By Edward Shore
Dr. Peniel Joseph, an accomplished scholar, teacher, and a leading public voice on race in the United States, holds a joint professorship appointment at the LBJ School of Public Affairs and the History Department at the University of Texas-Austin. This past January, Dr. Joseph inaugurated the Center for the Study of Race and Democracy (CRSD) at the LBJ School of Public Affairs and serves as the center’s first director. He teaches several courses, including “The Civil Rights Movement and Public Policy,” “Social Movements, Racial Justice, and Democracy,” and “The New Jim Crow: Race, Inequality, and Social Policy.” He is the author of several books, including Waiting ‘Til the Midnight Hour: A Narrative History of Black Power in America (2006), Dark Days, Bright Nights: From Black Power to Obama (2010), and Stokely: A Life (2014), a biography of black power activist and Student Nonviolent Coordinating Committee (SNCC) leader, Stokely Carmichael. In addition to research, teaching, and administration, Dr. Joseph authors weekly editorials about race and racial inequality in the United States for CNN. His latest essay, “The Lessons to Learn from Donald Trump Voters,” explores racial anxiety and the growing ideological divide between the traditional Republican establishment–supporters of free trade, de-regulation, and low taxes–and the party’s insurgent white, working-class, and non-college educated base. Thinking in Public caught up with Peniel Joseph to talk about the importance of public scholarship and its impact on his own research and teaching, as well as strategies for junior scholars who are interested in writing about history and current events for a general audience.
What made you want to write for CNN? How did the op-ed come about? Did you pitch to them or did they invite you?
I believe CNN reached out to me several times over the past few years, initially following the 50th anniversary of the March On Washington, then subsequently about issues related to race, democracy, social justice, and politics.
How does your background as an academic historian shape what you write?
Do you get much feedback and/or trolling to your essays?
Does this writing benefit your academic work or teaching?
What other value do you see in writing for the public?
Writing for the public helps one refine complex ideas and boil them down or distill them to an easily digestible and comprehensive essence. It allows us to convey to the larger general public outside of universities, colleges, and higher educational institutions the way in which ideas not only matter, but shape the course of our society.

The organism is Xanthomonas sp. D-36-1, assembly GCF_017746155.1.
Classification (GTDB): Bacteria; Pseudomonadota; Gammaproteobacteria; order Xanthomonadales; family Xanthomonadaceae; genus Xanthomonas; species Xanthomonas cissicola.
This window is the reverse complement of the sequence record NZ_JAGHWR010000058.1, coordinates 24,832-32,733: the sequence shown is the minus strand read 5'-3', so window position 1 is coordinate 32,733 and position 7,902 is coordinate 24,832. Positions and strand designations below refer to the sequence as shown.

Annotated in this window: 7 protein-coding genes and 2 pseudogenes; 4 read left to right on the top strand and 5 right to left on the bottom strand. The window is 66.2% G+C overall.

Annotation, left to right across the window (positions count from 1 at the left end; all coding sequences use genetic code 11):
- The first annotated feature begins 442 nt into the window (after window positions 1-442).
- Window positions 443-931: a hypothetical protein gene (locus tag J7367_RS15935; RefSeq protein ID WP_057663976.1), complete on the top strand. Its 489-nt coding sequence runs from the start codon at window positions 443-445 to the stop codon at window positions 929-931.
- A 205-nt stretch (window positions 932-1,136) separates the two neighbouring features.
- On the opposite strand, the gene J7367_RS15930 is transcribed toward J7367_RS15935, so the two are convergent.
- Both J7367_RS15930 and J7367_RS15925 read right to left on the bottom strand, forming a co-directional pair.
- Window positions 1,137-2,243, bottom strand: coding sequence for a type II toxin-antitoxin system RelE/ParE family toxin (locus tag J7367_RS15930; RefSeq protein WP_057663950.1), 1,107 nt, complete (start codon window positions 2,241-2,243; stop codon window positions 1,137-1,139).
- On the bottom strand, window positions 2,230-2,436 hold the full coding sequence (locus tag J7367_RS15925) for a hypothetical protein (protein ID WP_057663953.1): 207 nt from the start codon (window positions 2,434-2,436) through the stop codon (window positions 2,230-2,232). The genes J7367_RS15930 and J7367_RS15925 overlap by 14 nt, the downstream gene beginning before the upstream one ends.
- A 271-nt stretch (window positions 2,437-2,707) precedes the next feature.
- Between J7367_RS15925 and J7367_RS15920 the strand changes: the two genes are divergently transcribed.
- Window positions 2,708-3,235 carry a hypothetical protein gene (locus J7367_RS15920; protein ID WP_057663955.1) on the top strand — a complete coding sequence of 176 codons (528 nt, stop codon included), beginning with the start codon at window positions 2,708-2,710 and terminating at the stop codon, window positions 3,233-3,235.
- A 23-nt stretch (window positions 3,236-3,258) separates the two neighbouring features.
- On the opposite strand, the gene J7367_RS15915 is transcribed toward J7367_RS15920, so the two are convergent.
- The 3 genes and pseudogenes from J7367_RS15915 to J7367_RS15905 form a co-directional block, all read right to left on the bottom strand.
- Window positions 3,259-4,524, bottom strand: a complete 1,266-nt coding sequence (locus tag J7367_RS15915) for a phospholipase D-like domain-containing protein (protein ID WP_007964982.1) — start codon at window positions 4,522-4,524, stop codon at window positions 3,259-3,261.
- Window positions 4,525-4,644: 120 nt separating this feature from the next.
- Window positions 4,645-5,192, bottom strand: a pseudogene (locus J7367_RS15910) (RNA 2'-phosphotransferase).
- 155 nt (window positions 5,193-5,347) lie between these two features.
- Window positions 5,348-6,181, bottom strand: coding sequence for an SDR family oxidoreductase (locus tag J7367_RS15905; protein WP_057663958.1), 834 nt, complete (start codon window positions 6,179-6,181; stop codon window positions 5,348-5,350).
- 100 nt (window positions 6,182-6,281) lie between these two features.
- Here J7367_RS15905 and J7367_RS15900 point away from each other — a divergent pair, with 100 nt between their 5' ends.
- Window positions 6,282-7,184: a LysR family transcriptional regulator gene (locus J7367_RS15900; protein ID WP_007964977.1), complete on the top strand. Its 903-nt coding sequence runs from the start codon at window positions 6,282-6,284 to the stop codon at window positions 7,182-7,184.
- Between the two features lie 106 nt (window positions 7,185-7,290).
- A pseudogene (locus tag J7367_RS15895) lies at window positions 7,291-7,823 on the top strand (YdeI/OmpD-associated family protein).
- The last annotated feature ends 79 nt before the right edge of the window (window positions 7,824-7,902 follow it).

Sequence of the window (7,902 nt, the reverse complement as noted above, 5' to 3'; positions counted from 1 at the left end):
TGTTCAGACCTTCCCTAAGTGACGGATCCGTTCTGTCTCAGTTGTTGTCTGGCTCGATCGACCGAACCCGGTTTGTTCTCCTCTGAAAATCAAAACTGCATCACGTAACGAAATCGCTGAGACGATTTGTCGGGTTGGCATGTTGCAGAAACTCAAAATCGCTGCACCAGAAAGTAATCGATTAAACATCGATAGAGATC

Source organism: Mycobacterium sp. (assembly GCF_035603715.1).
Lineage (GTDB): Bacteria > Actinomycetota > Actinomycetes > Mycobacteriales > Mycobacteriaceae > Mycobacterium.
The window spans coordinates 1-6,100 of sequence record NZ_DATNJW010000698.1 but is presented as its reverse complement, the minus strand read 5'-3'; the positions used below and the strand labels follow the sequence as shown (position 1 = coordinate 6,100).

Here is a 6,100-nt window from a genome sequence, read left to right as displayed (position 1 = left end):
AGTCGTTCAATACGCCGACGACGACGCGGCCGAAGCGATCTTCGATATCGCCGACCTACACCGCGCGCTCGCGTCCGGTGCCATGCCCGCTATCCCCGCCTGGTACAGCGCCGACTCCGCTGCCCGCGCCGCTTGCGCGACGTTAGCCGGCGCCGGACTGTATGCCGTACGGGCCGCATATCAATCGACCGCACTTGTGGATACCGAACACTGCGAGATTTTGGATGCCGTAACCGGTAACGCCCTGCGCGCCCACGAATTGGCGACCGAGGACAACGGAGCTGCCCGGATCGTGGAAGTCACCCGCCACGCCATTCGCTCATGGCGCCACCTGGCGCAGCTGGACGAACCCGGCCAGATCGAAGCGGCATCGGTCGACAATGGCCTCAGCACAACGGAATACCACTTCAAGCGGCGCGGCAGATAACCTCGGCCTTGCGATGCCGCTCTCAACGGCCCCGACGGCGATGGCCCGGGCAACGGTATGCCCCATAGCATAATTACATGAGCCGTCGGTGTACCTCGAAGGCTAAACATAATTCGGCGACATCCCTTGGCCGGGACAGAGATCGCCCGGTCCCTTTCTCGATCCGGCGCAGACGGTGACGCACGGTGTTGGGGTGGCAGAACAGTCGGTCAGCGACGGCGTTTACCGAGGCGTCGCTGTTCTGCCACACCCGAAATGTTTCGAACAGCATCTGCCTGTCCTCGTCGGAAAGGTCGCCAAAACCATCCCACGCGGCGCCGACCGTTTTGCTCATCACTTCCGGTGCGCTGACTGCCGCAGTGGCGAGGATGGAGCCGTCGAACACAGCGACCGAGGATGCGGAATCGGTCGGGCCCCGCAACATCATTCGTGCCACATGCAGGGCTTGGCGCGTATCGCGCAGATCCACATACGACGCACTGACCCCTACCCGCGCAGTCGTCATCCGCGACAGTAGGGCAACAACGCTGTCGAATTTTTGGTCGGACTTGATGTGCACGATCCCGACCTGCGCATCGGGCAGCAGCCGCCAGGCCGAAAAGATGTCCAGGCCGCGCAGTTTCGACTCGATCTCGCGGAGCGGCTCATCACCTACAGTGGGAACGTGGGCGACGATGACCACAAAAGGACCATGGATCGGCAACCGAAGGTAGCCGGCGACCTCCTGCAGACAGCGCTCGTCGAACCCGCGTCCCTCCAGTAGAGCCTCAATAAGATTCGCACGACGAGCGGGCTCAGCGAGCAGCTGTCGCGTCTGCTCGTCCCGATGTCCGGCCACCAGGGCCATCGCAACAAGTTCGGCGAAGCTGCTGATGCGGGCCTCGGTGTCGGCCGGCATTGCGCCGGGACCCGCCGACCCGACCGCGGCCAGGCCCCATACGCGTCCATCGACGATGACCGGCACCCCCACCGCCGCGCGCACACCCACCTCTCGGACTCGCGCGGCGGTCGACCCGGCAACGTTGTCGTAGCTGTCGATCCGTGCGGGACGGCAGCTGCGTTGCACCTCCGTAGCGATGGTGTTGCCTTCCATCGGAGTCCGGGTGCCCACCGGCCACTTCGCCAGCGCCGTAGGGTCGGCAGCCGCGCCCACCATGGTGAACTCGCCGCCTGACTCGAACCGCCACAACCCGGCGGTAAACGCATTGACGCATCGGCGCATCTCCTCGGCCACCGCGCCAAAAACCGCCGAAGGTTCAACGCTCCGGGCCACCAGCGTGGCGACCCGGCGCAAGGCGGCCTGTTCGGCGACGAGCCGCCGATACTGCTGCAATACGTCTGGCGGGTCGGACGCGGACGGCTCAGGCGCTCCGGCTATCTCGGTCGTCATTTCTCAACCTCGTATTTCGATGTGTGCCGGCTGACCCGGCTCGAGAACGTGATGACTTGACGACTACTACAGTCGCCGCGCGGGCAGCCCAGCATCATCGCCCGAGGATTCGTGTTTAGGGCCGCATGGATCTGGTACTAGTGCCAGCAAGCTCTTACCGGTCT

Do you have any thoughts on how junior scholars can find their voice and find an audience? Why is that important? And how can they balance “academic writing” obligations versus “public writing?”
I think junior scholars should find their voices in several overlapping ways. Scholarship is your most important vocation starting out, deep archival research and expansive, really obsessive reading, are the hallmark of good historians. Read as widely and deeply as possible. Read great writers, those with accessible voices and prose styles. Read journalism, fiction, biography, memoir, political history, social history, histories of other cultures, peoples, continents, places. Find your voice and always remember that clarity is the sign of profound thinking. Work hard on your first book as that will introduce others within the guild to your work ethic, analytical mind, prose style, and voice. Simultaneously young scholars should try and get their research findings, arguments, analysis into the larger public. This matters because our knowledge production can advance not just pedagogical concerns and questions within narrow specialities, although they can and should do this. Virtually every historical question being investigated today connects with important policy, political, social, economic, cultural issues related to power, war, peace, race, gender, sexuality, the environment, the elderly, children, healthcare, prisons, religion, life, and death, so are, in a manner, already engaging with the public. Balance is important. Establish a track record, secure tenure, full professor, alongside of public writings. The more solid your academic reputation the more sought after your expertise will be for general audiences.
Anything else you want to add?